“This will be my fourth London Marathon and it gets harder every year. What spurs me on is knowing that I’m running for a great cause. The Lily Foundation was founded in memory of my niece, Lily Merritt, who died when she was just eight months old from a rare and incurable heart disease.
“I’ll never forget Lily’s dad, Dave, carrying this tiny little coffin into the funeral. It’s something you don’t ever want to see. So if my running can help raise money to find a cure and prevent other people from having to go through that, it’s the least I can do.
“I covered the London Marathon for 15 years and never really engaged with it, but once you run it, it really is an emotional and humbling experience. You see runners with photos of the loved ones they’ve lost on their back, so I spend most of the marathon in tears.
“I’m backed by many football managers and players. Alan Hansen always sponsors me and ribs me about how many weeks it’s going to take me to finish, and Joe Cole is another who has always been really generous. My best time is five hours, 50 minutes, but I’ve got a crumbling pelvic condition so even if I waddle round in a day, that will be something.
“I’m a grumpy devil when I run because I hate it. But I run with Lily’s dad, Dave, and his smiling face keeps me going. I always struggle at Surrey Quays, about ten miles in, because that’s where the crowds start thinning out.
“But I’ve developed a tradition when we pass a certain pub on the Isle of Dogs. On my first marathon I sat down next to this guy and pinched a few slurps of his beer. That gave me a bit of a rush and got me going again, so now I do it every year. Watch out for your beer if you’re sat outside.”
Sophie Raworth, BBC newsreader
“Running the London Marathon is like childbirth – after last year’s agonies I thought, ‘Never again.’ But when the St John Ambulance volunteers asked me to run for them, it was the least I could do after how well they’d looked after me.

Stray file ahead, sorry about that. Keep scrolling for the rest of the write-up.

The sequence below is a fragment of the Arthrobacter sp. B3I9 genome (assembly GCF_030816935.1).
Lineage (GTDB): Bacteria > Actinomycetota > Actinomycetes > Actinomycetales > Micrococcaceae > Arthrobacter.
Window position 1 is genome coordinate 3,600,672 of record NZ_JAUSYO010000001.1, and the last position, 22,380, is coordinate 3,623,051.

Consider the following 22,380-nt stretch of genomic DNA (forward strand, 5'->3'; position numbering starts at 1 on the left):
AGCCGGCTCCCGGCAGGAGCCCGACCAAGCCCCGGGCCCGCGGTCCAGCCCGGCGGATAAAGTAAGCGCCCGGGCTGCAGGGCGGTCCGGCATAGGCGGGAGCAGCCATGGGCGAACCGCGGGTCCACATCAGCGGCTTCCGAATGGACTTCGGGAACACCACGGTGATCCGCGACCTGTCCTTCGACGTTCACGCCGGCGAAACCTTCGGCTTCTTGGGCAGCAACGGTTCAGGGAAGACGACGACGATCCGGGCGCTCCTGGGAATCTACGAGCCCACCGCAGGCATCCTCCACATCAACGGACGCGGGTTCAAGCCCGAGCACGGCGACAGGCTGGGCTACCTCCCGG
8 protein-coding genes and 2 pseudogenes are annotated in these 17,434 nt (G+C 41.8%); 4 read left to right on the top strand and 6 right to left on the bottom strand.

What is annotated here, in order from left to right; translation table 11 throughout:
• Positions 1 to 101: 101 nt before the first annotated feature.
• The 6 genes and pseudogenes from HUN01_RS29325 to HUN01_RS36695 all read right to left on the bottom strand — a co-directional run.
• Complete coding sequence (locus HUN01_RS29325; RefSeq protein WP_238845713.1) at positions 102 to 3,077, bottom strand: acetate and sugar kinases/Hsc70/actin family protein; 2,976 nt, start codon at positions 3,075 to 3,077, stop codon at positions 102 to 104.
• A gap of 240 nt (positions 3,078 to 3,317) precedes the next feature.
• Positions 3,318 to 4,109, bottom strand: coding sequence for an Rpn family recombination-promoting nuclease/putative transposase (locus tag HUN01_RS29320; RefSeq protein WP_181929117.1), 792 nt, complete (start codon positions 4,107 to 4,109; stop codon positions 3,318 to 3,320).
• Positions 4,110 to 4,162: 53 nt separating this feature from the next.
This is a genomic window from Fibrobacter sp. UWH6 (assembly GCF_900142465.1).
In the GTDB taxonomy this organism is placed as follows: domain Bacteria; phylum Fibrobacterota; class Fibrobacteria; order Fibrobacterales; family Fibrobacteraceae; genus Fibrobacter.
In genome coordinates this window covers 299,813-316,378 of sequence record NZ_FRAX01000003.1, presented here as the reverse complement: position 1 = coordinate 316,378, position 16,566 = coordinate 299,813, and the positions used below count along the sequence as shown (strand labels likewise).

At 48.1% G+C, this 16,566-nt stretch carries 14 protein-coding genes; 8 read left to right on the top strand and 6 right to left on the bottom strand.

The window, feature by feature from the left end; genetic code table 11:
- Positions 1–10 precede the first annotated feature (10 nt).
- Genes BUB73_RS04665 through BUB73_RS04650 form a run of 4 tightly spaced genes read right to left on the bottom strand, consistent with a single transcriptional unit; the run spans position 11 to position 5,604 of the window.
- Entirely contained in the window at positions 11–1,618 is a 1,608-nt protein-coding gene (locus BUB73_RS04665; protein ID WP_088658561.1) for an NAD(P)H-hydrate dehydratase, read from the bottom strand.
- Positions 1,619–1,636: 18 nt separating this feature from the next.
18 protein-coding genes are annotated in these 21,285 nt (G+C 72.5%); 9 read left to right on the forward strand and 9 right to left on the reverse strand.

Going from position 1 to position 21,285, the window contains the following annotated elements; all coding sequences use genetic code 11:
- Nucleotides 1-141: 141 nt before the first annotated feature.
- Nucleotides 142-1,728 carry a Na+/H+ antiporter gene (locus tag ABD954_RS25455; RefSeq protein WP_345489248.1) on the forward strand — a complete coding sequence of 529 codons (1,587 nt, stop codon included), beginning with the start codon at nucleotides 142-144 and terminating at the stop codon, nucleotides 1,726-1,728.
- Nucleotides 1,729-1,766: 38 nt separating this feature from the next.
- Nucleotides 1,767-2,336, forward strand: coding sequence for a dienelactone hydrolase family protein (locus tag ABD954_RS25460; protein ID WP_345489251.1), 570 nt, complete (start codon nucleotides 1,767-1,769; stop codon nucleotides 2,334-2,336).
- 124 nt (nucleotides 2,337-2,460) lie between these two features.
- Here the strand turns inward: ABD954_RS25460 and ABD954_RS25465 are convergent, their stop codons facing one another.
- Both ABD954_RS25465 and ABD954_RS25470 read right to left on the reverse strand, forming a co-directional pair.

“Last year I collapsed with heat exhaustion after 23 miles. It was very hot and I hadn’t drunk enough water. For 20 minutes I was unconscious and when I came round I thought I was dying.
“It was the most frightening experience of my life, but the St John Ambulance staff got my temperature down from 106°F by covering me in ice packs and pouring water over me. For two hours they looked after me, providing lots of reassurance and sugared tea.
“They wanted to put me on the bus, but I wasn’t having that so I jogged to the finish, where I met my family, who’d been worried sick. As the hours passed they’d had no idea what had happened to me.
“I’ve trained hard again, but this year I’ll take on more water. I’ll be wearing a heart monitor, so if my heart rate rises rapidly, I’ll know to slow down. And if it’s really hot, I’ll wear a hat.
“I’m aiming to finish in four hours, and I’ll look out for the team who cared for me so brilliantly at the 24-mile station. Only this year, I hope to give them a wave and a shout, rather than arrive on a stretcher!”
This is an edited version of an article from the issue of Radio Times magazine that went on sale 17 April 2012.